Retire in Tucson?

We visited Arizona because my parents thought retirement in Tucson might be an option in the future – and I hopped along with them!  We combined their interest with a short vacation and a visit to a college campus for a friend. So, let’s find out why you should retire in Tucson!  Check out Birdie’s take on Tucson.

My Tucson Experience

Climate

  • Tucson is a modern city with little resemblance to its past cowboys and gunslingers reputation
  • Hot and dry is the normal Tucson climate, but it was hotter and dryer than normal during my visit, given that the Southwest was in a drought. I hoped to visit the Rillito River Park Trail, but when I discovered that the Santa Cruz river was a dry river bed I decided against it.  The best time to visit the river is in monsoon season (July-mid-September).
  • Driving 30 minutes north of Tucson one will find the Catalina Foothills that emanate from a forest of Saguaro cacti and small brush to pines at the higher elevations as one nears Mount Lemon.
The blue skies and white clouds of the Catalina foothills and Mount Lemon. This idyllic scene is a point in favor of a decision to retire in Tucson..

Heading to Mount Lemon

  • Mount Lemon was dry, but with refreshing cooler temperatures compared to Tucson (which resides on a valley floor). Mount Lemon peaks at 9,157 feet and provides scenery of mountains and rolling hills with cliffs, boulders plus a variety of trees.  All this is set against a backdrop of blue sky sprinkled with white clouds that created a moment of calm and awe for this viewer.

Historic Site

  • San Xavier Catholic Mission outside of Tucson was founded by Father Eusebio Keno in 1692. The current church was built in the late 1700’s. Restoration was underway during our visit. I found the small museum and exhibits of cacti and other desert plants as well as the chapel provided a meditative calm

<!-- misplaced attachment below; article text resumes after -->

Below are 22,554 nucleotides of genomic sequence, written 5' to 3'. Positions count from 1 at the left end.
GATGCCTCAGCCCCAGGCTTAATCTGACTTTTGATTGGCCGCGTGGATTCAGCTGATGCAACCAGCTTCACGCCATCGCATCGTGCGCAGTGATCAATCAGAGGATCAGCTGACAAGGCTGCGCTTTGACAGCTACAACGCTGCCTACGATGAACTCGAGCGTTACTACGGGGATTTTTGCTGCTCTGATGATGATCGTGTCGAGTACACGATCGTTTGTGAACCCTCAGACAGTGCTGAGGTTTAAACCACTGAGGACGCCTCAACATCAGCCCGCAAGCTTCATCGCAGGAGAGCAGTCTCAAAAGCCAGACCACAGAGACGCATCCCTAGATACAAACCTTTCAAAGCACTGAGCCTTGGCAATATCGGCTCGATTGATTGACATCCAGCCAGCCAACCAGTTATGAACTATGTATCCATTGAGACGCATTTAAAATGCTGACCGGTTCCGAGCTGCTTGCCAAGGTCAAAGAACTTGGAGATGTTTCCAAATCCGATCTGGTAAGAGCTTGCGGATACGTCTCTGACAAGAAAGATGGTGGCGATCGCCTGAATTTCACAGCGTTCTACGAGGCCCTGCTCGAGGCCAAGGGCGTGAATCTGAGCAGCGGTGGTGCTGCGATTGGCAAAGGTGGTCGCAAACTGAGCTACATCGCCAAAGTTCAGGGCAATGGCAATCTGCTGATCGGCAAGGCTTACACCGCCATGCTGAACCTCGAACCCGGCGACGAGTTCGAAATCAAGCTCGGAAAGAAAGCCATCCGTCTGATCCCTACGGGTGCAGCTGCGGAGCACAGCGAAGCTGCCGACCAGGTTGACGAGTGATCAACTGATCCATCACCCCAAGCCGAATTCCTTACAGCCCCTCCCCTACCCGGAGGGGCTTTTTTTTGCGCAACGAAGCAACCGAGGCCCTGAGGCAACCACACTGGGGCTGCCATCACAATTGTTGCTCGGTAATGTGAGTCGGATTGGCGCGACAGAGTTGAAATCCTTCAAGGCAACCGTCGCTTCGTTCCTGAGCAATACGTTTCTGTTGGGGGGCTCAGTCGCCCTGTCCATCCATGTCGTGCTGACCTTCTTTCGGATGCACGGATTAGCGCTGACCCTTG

San Xavier Mission, view of the architecture and cactus and desert landscaping influential in decision whether to retire in Tucson.

San Xavier Mission

Intricately woven basket from the Tohono O'Odham reservation in southern Arizona from trip to determine advisability of retirement in Tucson.

Tohono O’Odham Basket

  • The San Xavier website has the following information: ”Following Mexican independence in 1821, San Xavier became part of Mexico. The last resident Franciscan of the 19th Century departed in 1837. With the Gadsden Purchase of 1854, the Mission joined the United States. In 1859 San Xavier became part of the Diocese of Santa Fe.  Sisters of St. Joseph of Carondelet opened a school at the Mission in 1872. Franciscan Sisters of Christian Charity now teach at the school and reside in the convent. The Franciscan Sisters of Christian Charity website and select from the left menu on the History page.”
Prickly Pear cactus are among the flora and fauna that may influence a decision to retire in Tucson.

Prickly Pear Cactus

  • San Xavier’s alternate name is San Xavier Del Bac with “Del Bac” meaning where water rises. I found only parched countryside.
  • Pick up some Prickly Pear Cactus jelly while at the museum gift shop.

Final Thoughts on Why You Should Retire in Tucson

  • I found the city of Tucson (population 500,000) modern and clean. Though in a dry and desolate area, its citizens have created a city that provides a comfortable lifestyle.
  • Northerners find retirement in Tucson a pleasant break from cold and snow, and have a range of housing options from condominiums and townhouses, to beautiful new homes at the foot of Mount Lemon. Financial managers follow a money trail to Arizona.
  • Although I found the desert and southwest plains climate and topography interesting, my parents did not leave with a feeling that a retirement in Tucson was in their future. The lack of water, plants, and trees was more noticeable than I personally would have imagined ahead of the visit.

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